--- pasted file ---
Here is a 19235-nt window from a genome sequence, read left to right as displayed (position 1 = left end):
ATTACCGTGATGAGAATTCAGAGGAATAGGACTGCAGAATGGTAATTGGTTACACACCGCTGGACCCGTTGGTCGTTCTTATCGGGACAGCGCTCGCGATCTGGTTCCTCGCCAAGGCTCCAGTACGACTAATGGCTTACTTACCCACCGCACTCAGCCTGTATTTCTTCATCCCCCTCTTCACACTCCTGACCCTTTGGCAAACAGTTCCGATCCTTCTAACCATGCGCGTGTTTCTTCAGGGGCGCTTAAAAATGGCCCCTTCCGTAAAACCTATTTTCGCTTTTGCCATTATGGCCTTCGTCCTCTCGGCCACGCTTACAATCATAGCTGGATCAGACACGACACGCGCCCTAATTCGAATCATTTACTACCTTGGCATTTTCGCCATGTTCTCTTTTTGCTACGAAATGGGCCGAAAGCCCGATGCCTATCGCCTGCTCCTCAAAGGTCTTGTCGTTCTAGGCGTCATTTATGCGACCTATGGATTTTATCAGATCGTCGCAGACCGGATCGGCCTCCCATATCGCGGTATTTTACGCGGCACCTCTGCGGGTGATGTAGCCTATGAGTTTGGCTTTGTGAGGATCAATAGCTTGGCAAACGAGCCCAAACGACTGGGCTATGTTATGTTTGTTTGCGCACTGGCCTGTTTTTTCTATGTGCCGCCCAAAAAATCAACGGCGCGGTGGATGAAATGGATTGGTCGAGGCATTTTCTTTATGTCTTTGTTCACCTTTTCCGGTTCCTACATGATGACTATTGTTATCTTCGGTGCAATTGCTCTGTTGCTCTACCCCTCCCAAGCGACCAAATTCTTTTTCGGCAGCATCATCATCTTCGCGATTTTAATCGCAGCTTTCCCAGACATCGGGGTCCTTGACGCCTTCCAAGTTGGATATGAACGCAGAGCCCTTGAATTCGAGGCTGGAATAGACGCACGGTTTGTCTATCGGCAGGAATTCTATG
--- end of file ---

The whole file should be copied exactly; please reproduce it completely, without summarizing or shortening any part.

Here is a 19235-nt window from a genome sequence, read left to right as displayed (position 1 = left end):
ATTACCGTGATGAGAATTCAGAGGAATAGGACTGCAGAATGGTAATTGGTTACACACCGCTGGACCCGTTGGTCGTTCTTATCGGGACAGCGCTCGCGATCTGGTTCCTCGCCAAGGCTCCAGTACGACTAATGGCTTACTTACCCACCGCACTCAGCCTGTATTTCTTCATCCCCCTCTTCACACTCCTGACCCTTTGGCAAACAGTTCCGATCCTTCTAACCATGCGCGTGTTTCTTCAGGGGCGCTTAAAAATGGCCCCTTCCGTAAAACCTATTTTCGCTTTTGCCATTATGGCCTTCGTCCTCTCGGCCACGCTTACAATCATAGCTGGATCAGACACGACACGCGCCCTAATTCGAATCATTTACTACCTTGGCATTTTCGCCATGTTCTCTTTTTGCTACGAAATGGGCCGAAAGCCCGATGCCTATCGCCTGCTCCTCAAAGGTCTTGTCGTTCTAGGCGTCATTTATGCGACCTATGGATTTTATCAGATCGTCGCAGACCGGATCGGCCTCCCATATCGCGGTATTTTACGCGGCACCTCTGCGGGTGATGTAGCCTATGAGTTTGGCTTTGTGAGGATCAATAGCTTGGCAAACGAGCCCAAACGACTGGGCTATGTTATGTTTGTTTGCGCACTGGCCTGTTTTTTCTATGTGCCGCCCAAAAAATCAACGGCGCGGTGGATGAAATGGATTGGTCGAGGCATTTTCTTTATGTCTTTGTTCACCTTTTCCGGTTCCTACATGATGACTATTGTTATCTTCGGTGCAATTGCTCTGTTGCTCTACCCCTCCCAAGCGACCAAATTCTTTTTCGGCAGCATCATCATCTTCGCGATTTTAATCGCAGCTTTCCCAGACATCGGGGTCCTTGACGCCTTCCAAGTTGGATATGAACGCAGAGCCCTTGAATTCGAGGCTGGAATAGACGCACGGTTTGTCTATCGGCAGGAATTCTATG